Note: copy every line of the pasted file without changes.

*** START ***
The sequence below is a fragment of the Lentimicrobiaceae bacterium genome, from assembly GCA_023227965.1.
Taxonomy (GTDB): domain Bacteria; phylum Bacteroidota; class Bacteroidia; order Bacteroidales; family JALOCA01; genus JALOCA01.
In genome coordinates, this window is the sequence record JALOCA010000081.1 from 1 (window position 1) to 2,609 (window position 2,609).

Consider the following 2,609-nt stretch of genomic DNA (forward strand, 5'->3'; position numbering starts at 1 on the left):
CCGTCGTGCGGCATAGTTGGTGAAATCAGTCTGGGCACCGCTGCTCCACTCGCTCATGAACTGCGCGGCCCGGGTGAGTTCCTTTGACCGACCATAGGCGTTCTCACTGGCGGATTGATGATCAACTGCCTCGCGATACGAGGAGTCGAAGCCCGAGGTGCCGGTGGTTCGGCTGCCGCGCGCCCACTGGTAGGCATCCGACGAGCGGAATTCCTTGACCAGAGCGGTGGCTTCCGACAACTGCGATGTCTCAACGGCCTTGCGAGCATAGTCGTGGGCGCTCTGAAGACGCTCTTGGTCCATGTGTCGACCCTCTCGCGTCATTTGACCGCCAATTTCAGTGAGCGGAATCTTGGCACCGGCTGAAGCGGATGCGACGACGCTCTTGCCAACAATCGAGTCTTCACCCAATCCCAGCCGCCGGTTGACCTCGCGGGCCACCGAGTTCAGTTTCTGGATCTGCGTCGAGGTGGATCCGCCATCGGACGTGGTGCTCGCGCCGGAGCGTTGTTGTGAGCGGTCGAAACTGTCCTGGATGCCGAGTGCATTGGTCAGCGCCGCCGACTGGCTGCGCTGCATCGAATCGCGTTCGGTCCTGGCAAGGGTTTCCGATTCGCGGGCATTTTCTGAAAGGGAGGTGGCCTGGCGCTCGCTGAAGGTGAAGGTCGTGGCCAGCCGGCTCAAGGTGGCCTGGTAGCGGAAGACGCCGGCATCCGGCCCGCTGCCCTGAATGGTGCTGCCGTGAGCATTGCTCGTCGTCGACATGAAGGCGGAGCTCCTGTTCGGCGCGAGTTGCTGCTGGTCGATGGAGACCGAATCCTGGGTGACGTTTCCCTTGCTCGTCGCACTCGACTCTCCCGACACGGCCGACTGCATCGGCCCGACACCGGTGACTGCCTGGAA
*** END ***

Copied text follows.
The sequence below is a fragment of the Lentimicrobiaceae bacterium genome, from assembly GCA_023227965.1.
Taxonomy (GTDB): domain Bacteria; phylum Bacteroidota; class Bacteroidia; order Bacteroidales; family JALOCA01; genus JALOCA01.
In genome coordinates, this window is the sequence record JALOCA010000081.1 from 1 (window position 1) to 2,609 (window position 2,609).

Consider the following 2,609-nt stretch of genomic DNA (forward strand, 5'->3'; position numbering starts at 1 on the left):
CCGTCGTGCGGCATAGTTGGTGAAATCAGTCTGGGCACCGCTGCTCCACTCGCTCATGAACTGCGCGGCCCGGGTGAGTTCCTTTGACCGACCATAGGCGTTCTCACTGGCGGATTGATGATCAACTGCCTCGCGATACGAGGAGTCGAAGCCCGAGGTGCCGGTGGTTCGGCTGCCGCGCGCCCACTGGTAGGCATCCGACGAGCGGAATTCCTTGACCAGAGCGGTGGCTTCCGACAACTGCGATGTCTCAACGGCCTTGCGAGCATAGTCGTGGGCGCTCTGAAGACGCTCTTGGTCCATGTGTCGACCCTCTCGCGTCATTTGACCGCCAATTTCAGTGAGCGGAATCTTGGCACCGGCTGAAGCGGATGCGACGACGCTCTTGCCAACAATCGAGTCTTCACCCAATCCCAGCCGCCGGTTGACCTCGCGGGCCACCGAGTTCAGTTTCTGGATCTGCGTCGAGGTGGATCCGCCATCGGACGTGGTGCTCGCGCCGGAGCGTTGTTGTGAGCGGTCGAAACTGTCCTGGATGCCGAGTGCATTGGTCAGCGCCGCCGACTGGCTGCGCTGCATCGAATCGCGTTCGGTCCTGGCAAGGGTTTCCGATTCGCGGGCATTTTCTGAAAGGGAGGTGGCCTGGCGCTCGCTGAAGGTGAAGGTCGTGGCCAGCCGGCTCAAGGTGGCCTGGTAGCGGAAGACGCCGGCATCCGGCCCGCTGCCCTGAATGGTGCTGCCGTGAGCATTGCTCGTCGTCGACATGAAGGCGGAGCTCCTGTTCGGCGCGAGTTGCTGCTGGTCGATGGAGACCGAATCCTGGGTGACGTTTCCCTTGCTCGTCGCACTCGACTCTCCCGACACGGCCGACTGCATCGGCCCGACACCGGTGACTGCCTGGAA